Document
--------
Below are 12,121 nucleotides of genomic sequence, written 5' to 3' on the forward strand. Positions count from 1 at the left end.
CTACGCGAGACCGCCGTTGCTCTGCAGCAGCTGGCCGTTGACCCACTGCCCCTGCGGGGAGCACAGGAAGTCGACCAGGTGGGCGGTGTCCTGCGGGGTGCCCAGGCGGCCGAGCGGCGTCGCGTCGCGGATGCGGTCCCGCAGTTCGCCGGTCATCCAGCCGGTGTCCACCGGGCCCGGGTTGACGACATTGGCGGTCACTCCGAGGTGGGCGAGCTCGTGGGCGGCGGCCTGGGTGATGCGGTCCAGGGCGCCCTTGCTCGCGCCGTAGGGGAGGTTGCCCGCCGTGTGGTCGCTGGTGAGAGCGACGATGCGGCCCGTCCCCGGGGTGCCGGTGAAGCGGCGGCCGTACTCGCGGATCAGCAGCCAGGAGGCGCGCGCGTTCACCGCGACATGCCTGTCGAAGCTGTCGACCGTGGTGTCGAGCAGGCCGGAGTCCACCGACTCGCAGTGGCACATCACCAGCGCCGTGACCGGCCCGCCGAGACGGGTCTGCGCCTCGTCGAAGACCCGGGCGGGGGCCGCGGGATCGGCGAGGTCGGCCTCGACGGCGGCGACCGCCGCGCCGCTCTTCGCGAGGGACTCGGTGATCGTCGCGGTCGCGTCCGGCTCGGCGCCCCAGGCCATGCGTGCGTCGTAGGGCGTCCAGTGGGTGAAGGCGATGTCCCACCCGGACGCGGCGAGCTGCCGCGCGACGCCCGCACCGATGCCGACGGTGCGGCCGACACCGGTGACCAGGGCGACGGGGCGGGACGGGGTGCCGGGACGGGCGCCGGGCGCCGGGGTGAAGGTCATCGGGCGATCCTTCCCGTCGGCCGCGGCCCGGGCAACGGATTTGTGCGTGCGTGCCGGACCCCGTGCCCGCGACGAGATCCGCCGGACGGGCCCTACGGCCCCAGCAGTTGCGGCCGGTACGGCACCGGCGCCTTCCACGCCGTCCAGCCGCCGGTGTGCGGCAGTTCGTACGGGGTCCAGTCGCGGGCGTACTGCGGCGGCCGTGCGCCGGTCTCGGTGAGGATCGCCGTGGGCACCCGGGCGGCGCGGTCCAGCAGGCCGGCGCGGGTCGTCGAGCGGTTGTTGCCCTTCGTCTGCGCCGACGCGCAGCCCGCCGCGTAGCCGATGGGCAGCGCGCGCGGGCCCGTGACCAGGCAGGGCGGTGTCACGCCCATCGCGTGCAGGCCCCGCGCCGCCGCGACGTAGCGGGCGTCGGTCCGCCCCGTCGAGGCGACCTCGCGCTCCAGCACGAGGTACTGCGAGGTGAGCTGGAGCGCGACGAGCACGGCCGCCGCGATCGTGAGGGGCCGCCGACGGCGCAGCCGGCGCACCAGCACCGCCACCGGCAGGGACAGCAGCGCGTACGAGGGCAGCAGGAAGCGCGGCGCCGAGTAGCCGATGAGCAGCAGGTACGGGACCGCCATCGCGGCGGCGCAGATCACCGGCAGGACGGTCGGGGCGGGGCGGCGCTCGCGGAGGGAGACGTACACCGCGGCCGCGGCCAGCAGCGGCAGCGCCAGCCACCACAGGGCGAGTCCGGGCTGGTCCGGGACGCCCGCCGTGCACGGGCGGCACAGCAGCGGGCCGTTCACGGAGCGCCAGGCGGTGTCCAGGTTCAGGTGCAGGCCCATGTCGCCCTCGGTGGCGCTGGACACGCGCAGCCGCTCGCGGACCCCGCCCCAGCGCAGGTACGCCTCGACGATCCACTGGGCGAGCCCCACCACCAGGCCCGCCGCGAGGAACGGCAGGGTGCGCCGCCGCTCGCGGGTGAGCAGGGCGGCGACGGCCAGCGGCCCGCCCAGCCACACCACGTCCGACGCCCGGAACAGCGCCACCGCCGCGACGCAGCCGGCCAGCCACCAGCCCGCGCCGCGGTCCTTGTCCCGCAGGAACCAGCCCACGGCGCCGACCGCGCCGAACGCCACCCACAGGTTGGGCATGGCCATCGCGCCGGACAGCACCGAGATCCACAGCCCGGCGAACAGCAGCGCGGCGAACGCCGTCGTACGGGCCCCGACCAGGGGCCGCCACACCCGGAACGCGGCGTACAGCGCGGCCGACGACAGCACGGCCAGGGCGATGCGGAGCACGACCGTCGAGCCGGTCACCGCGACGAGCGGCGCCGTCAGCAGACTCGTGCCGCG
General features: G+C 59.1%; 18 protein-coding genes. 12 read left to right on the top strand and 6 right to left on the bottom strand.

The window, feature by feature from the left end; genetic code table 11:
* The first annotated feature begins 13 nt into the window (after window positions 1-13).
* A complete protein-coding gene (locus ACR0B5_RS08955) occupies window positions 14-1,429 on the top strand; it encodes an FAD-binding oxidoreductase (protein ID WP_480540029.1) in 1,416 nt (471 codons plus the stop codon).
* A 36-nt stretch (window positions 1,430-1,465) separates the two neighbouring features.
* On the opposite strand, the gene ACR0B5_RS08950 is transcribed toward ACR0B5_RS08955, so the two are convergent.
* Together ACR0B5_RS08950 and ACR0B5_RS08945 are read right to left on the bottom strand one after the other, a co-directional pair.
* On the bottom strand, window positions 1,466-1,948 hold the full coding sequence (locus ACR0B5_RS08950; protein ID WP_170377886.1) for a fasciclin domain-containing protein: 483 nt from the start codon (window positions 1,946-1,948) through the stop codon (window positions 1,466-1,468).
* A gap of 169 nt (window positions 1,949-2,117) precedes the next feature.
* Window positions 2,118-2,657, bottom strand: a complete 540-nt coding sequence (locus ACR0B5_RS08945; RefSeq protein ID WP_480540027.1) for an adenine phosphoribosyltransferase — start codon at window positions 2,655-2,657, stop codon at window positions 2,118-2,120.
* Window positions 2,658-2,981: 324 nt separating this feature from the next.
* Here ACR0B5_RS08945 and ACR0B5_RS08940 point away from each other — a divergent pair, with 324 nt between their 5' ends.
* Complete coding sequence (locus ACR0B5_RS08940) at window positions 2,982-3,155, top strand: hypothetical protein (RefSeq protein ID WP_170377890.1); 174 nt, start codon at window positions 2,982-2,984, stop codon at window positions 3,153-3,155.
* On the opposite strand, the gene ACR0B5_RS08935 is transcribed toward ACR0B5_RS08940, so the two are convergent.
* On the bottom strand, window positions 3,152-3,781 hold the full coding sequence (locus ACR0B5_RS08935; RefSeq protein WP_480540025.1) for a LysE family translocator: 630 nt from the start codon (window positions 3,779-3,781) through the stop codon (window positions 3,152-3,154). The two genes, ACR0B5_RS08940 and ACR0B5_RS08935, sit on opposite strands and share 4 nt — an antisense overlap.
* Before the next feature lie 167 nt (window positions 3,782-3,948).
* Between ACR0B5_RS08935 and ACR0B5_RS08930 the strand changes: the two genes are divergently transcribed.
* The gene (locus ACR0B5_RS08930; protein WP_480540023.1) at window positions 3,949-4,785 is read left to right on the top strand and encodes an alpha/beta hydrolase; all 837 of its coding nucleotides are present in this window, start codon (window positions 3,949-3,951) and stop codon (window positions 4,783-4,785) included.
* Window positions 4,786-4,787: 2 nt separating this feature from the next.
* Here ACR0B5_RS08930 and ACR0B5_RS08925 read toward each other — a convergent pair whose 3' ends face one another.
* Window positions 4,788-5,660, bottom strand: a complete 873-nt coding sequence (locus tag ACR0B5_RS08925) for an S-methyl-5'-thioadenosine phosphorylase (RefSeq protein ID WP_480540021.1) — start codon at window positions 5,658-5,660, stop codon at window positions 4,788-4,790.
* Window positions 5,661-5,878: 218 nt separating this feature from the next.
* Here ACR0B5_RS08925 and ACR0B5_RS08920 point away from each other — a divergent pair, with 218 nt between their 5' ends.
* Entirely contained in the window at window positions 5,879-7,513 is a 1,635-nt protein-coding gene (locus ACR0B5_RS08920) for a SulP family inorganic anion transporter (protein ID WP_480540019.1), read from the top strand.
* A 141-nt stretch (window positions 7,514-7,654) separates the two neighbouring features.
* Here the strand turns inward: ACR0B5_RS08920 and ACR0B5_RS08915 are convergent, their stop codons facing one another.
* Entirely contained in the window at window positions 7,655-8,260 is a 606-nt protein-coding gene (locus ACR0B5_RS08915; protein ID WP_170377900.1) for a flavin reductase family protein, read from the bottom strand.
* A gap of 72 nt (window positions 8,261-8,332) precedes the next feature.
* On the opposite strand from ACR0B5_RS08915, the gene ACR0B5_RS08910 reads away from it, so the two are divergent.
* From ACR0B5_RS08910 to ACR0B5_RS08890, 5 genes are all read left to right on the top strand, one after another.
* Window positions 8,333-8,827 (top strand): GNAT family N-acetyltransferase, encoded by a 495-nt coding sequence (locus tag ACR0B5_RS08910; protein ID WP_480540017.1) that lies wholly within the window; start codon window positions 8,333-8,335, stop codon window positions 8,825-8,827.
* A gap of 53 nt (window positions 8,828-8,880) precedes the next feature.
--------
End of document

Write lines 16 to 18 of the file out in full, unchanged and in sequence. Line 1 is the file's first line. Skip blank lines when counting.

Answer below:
* On the opposite strand, the gene ACR0B5_RS08935 is transcribed toward ACR0B5_RS08940, so the two are convergent.
* On the bottom strand, window positions 3,152-3,781 hold the full coding sequence (locus ACR0B5_RS08935; RefSeq protein WP_480540025.1) for a LysE family translocator: 630 nt from the start codon (window positions 3,779-3,781) through the stop codon (window positions 3,152-3,154). The two genes, ACR0B5_RS08940 and ACR0B5_RS08935, sit on opposite strands and share 4 nt — an antisense overlap.
* Before the next feature lie 167 nt (window positions 3,782-3,948).